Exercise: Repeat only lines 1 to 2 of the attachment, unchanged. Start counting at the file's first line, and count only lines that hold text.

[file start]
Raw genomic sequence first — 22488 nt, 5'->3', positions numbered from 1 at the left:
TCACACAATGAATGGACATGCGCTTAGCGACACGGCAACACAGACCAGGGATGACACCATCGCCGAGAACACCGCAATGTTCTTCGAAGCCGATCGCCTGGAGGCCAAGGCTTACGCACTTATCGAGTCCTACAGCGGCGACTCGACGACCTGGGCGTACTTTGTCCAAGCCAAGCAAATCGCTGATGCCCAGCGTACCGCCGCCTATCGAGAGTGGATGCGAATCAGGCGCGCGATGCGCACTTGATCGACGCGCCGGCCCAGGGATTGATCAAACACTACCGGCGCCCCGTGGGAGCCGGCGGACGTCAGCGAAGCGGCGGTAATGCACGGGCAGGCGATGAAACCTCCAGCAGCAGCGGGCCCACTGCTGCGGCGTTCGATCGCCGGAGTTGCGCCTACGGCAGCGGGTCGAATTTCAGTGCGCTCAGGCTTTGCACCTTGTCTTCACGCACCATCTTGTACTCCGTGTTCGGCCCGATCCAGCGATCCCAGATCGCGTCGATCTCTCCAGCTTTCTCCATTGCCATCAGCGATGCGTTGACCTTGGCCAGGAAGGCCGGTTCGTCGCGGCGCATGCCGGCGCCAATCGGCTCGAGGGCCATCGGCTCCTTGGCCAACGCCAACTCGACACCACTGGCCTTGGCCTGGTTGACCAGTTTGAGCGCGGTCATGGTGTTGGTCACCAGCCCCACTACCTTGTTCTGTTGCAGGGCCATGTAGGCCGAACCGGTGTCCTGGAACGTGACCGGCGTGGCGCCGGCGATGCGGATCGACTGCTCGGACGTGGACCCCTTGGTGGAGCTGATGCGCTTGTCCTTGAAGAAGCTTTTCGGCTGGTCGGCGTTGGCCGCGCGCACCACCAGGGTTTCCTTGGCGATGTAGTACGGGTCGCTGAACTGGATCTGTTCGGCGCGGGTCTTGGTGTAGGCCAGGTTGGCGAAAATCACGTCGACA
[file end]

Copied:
Raw genomic sequence first — 22488 nt, 5'->3', positions numbered from 1 at the left:
TCACACAATGAATGGACATGCGCTTAGCGACACGGCAACACAGACCAGGGATGACACCATCGCCGAGAACACCGCAATGTTCTTCGAAGCCGATCGCCTGGAGGCCAAGGCTTACGCACTTATCGAGTCCTACAGCGGCGACTCGACGACCTGGGCGTACTTTGTCCAAGCCAAGCAAATCGCTGATGCCCAGCGTACCGCCGCCTATCGAGAGTGGATGCGAATCAGGCGCGCGATGCGCACTTGATCGACGCGCCGGCCCAGGGATTGATCAAACACTACCGGCGCCCCGTGGGAGCCGGCGGACGTCAGCGAAGCGGCGGTAATGCACGGGCAGGCGATGAAACCTCCAGCAGCAGCGGGCCCACTGCTGCGGCGTTCGATCGCCGGAGTTGCGCCTACGGCAGCGGGTCGAATTTCAGTGCGCTCAGGCTTTGCACCTTGTCTTCACGCACCATCTTGTACTCCGTGTTCGGCCCGATCCAGCGATCCCAGATCGCGTCGATCTCTCCAGCTTTCTCCATTGCCATCAGCGATGCGTTGACCTTGGCCAGGAAGGCCGGTTCGTCGCGGCGCATGCCGGCGCCAATCGGCTCGAGGGCCATCGGCTCCTTGGCCAACGCCAACTCGACACCACTGGCCTTGGCCTGGTTGACCAGTTTGAGCGCGGTCATGGTGTTGGTCACCAGCCCCACTACCTTGTTCTGTTGCAGGGCCATGTAGGCCGAACCGGTGTCCTGGAACGTGACCGGCGTGGCGCCGGCGATGCGGATCGACTGCTCGGACGTGGACCCCTTGGTGGAGCTGATGCGCTTGTCCTTGAAGAAGCTTTTCGGCTGGTCGGCGTTGGCCGCGCGCACCACCAGGGTTTCCTTGGCGATGTAGTACGGGTCGCTGAACTGGATCTGTTCGGCGCGGGTCTTGGTGTAGGCCAGGTTGGCGAAAATCACGTCGACA